The IRS is reportedly doing fewer audits these days. What are the newest dangers of being audited and safeguards for the wealthy to prevent audits?

The number of IRS audits in 2018 dropped by almost half compared with 2010 numbers. From 2017 to 2018, the federal audit rate for taxpayers making between $1 million and $5 million fell from 3.52 percent to 2.21 percent, according to Robert Seltzer, CPA at Seltzer Business Management in Los Angeles.

“Knowing that fewer people are being audited reduces fear, especially for higher income taxpayers,” he says.

Yet IRS surveys indicate that almost all taxpayers want high-net-worth individuals audited more closely even as fears of audits decline. (The agency admits that it audits the poor about as often as it audits those in the top 1 percent of income earners.)

“There’s an inference by some that high earners must be doing something untoward,” says Richard J. Kollauf, CFP/CPA with BMO Private Bank in Milwaukee.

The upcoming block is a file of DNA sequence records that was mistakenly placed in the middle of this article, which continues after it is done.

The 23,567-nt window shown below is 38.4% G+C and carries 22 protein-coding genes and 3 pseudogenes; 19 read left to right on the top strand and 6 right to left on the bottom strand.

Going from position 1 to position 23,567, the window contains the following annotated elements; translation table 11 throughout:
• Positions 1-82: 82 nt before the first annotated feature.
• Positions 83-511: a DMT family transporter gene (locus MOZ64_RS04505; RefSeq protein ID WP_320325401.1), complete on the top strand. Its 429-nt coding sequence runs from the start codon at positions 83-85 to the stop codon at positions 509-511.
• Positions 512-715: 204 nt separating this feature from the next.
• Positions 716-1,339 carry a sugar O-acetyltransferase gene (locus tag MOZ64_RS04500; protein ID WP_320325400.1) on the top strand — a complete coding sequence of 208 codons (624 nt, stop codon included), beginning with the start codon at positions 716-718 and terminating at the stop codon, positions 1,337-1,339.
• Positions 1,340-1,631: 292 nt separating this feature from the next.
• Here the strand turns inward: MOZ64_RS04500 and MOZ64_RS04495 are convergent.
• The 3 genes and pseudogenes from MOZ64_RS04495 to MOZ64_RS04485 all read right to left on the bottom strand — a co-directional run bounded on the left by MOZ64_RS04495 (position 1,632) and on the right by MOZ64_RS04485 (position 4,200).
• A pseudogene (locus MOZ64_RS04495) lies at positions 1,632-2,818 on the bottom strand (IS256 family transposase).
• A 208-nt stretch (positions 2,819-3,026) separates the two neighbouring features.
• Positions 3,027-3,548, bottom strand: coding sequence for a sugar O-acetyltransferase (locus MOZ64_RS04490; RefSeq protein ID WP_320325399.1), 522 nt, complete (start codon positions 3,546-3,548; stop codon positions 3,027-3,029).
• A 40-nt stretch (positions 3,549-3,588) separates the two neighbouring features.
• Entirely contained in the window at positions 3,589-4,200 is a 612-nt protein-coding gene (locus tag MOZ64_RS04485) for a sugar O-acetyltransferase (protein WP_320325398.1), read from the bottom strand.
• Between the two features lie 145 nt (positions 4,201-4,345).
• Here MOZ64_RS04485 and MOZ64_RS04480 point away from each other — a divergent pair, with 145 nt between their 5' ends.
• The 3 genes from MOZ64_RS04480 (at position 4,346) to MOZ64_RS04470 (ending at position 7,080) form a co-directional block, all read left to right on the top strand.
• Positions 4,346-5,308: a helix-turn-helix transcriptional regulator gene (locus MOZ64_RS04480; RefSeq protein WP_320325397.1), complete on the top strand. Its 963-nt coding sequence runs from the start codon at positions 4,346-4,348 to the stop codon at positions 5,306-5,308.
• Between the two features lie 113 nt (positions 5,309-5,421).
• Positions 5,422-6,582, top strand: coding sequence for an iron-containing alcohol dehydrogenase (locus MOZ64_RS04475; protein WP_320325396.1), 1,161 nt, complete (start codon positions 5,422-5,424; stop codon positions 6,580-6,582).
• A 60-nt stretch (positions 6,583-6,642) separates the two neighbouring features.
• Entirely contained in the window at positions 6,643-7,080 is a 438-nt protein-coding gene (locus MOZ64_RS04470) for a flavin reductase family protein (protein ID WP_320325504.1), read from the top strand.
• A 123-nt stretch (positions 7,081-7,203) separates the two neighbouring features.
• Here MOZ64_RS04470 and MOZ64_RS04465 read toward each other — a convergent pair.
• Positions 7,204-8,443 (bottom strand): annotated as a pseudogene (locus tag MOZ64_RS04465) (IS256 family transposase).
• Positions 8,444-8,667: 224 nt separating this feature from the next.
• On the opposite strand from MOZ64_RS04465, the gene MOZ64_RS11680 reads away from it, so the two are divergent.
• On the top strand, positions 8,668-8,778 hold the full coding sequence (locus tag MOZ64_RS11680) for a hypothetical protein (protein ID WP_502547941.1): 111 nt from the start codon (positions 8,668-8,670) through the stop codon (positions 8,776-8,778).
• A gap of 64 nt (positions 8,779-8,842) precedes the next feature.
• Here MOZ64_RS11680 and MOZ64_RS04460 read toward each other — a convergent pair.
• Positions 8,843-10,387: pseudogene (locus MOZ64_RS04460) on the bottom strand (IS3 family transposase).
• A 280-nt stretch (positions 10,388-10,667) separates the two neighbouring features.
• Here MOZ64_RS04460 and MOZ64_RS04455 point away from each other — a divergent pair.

“Most think people who make more than they do should be audited more often,” says Dennis W. Cole, CPA and managing partner with Beers, Hamerman, Cohen & Burger in New Haven, Conn.

One factor that will reduce audits for some wealthy taxpayers is the increase in the standard deduction and elimination or curtailing of many itemized deductions. “If a taxpayer has paid off their residence, the only way that they will itemize is if they have very large charitable deductions,” Seltzer says. “If not, they won’t itemize and there’ll be less reason for the IRS to look at their return.”

But wealthy people are far more likely to be audited because they have the money, says Daniel Morris, a senior partner at Morris + D’Angelo CPAs in San Jose, Calif. “And, more importantly, most seek ways to mitigate their overall tax burdens, and … mitigation strategies are frequently subject to interpretation.”

Most wealthy taxpayers “have places in their returns that are subject to interpretations: basis records, poor bookkeeping, personal benefits associated with charity donations,” Morris says. The wealthy also have income in different forms and through multiple layers of activities.

The IRS has been replacing auditors with data miners and other technologists, Morris adds, “so people are frequently reviewed/audited in stealth mode, meaning the IRS may score the return, review details and invest up front to determine if there is value in a full-scope audit.”

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